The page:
On a hot day in August, a crew of solar installers from Real Goods Solar pulled into a dusty driveway on the La Jolla Indian reservation on the rural northeastern edge of San Diego County, nearly two hours from San Diego. Doris Magante and her flock of grandchildren and great-grandchildren were waiting for them. They had, in fact, been waiting for more than a year. Since early 2011, GRID Alternatives has been working here with the La Jolla Band of Luiseño Indians to bring badly needed solar energy to the community. But with the long distances and uncharted regulatory process for solar installations on the reservation, progress has been slow. Now, thanks to Real Goods Solar, one of GRID Alternatives subcontracting partners and one of the only solar contractors working in this part of the state, systems are finally going up.
The La Jolla band is one of 14 Native American communities that GRID has worked with across California, helping reduce electricity costs for nearly 80 families in some of the most remote and underserved areas. The need for economic relief and employment opportunities in tribal communities is pronounced: despite some successful gaming tribes, a third of California Native Americans have incomes below the federal poverty line, and as a whole comprise the states poorest ethnic group. But many tribes take their responsibility to the environment very seriously.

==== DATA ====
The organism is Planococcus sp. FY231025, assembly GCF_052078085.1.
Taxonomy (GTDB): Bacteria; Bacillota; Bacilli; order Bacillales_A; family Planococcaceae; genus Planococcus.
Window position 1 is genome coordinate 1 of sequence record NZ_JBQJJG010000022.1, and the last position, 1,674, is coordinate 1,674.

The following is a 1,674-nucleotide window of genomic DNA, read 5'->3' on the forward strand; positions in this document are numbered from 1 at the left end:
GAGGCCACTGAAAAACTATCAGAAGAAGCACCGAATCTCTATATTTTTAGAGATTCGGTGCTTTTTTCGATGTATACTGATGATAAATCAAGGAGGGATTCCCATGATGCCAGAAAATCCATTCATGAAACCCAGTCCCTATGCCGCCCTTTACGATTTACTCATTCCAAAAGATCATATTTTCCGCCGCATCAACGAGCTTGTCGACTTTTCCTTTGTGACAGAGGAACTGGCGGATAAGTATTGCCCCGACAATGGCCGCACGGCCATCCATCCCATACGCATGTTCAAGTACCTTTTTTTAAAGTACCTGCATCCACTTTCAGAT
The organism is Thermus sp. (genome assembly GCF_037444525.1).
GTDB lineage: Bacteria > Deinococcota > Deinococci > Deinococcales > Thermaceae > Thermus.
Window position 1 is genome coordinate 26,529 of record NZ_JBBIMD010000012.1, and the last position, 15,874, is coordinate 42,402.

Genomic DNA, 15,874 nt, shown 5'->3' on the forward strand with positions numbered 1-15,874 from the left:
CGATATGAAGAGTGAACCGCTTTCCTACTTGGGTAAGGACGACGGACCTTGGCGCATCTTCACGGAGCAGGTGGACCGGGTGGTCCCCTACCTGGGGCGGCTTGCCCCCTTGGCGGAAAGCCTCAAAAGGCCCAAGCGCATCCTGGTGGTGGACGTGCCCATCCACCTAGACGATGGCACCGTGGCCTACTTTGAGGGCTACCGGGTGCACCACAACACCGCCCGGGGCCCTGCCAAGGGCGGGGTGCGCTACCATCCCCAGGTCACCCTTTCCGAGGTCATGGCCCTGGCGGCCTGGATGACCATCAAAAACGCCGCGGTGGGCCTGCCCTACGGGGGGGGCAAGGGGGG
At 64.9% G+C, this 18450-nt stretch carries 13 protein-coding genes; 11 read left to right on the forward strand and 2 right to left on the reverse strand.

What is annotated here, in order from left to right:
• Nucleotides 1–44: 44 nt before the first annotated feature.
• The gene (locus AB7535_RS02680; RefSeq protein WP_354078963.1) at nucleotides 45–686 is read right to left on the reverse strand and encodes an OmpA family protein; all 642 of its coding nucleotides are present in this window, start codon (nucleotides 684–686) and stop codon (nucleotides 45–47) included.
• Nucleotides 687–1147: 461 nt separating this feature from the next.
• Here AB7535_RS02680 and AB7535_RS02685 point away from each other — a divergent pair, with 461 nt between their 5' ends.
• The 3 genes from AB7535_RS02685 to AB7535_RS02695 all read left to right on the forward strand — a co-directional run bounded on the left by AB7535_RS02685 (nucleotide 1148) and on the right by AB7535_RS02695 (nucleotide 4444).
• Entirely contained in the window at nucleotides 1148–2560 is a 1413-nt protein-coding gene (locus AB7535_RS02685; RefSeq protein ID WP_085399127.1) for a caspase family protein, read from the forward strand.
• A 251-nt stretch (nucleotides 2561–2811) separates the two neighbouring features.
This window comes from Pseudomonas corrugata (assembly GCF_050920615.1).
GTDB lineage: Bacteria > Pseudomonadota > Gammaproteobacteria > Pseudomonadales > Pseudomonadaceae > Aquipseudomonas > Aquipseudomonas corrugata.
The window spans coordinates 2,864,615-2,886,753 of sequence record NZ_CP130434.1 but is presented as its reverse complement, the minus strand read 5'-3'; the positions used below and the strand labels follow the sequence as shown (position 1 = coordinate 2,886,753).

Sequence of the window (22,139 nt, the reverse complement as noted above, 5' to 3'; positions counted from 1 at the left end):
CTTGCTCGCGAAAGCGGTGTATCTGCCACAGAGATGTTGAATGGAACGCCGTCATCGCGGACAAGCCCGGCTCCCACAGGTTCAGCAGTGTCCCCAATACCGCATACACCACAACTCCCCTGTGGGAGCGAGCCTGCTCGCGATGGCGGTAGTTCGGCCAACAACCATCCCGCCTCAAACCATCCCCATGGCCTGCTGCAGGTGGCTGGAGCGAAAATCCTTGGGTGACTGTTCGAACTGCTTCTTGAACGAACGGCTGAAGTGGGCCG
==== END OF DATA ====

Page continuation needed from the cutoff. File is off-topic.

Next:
"Native Americans have as a people been very concerned with natural resources, self-sufficiency, caring for the land," said Rob Roy, Environmental Director for the La Jolla tribe. "GRID's program has been so wonderful in assisting low-income people to go solar, which in turn increases their pride in their reservation and in their homes, and helps promote self-sufficiency."
For Ms. Magante its an easy win. A retiree who recently recovered from major surgery, she cares for as many as seven children at a time, some of them her own progeny, others fostered. When she first moved into her home, she was paying $400-$500 per month in utility costs, most of it from summer air conditioning. Now, thanks to a combination of energy efficiency measures and her new solar system, her bills will drop by up to 90 percent.
The homeowners are astounded by the savings, said Mr. Roy. The first homeowners bill dropped from $150-200 to $10, right when his kids were starting school. He was able to buy school supplies and new shoes for his daughter rather than spending that money on energy.
Ten families in the tribe have gone solar through GRID so far, for a projected savings of nearly $470,000 over the lifetime of their systems. And Real Goods, which has done six of the installations, is thrilled with the arrangement. "Real Goods Solar is always eager and honored to work with GRID Alternatives to bring solar electric power to the deserving residents of the local tribal organizations," said Real Goods Solars Construction Manager Aaron Ross." The challenges of working in these communities are real, but the rewards are greater than perhaps any other installations we perform."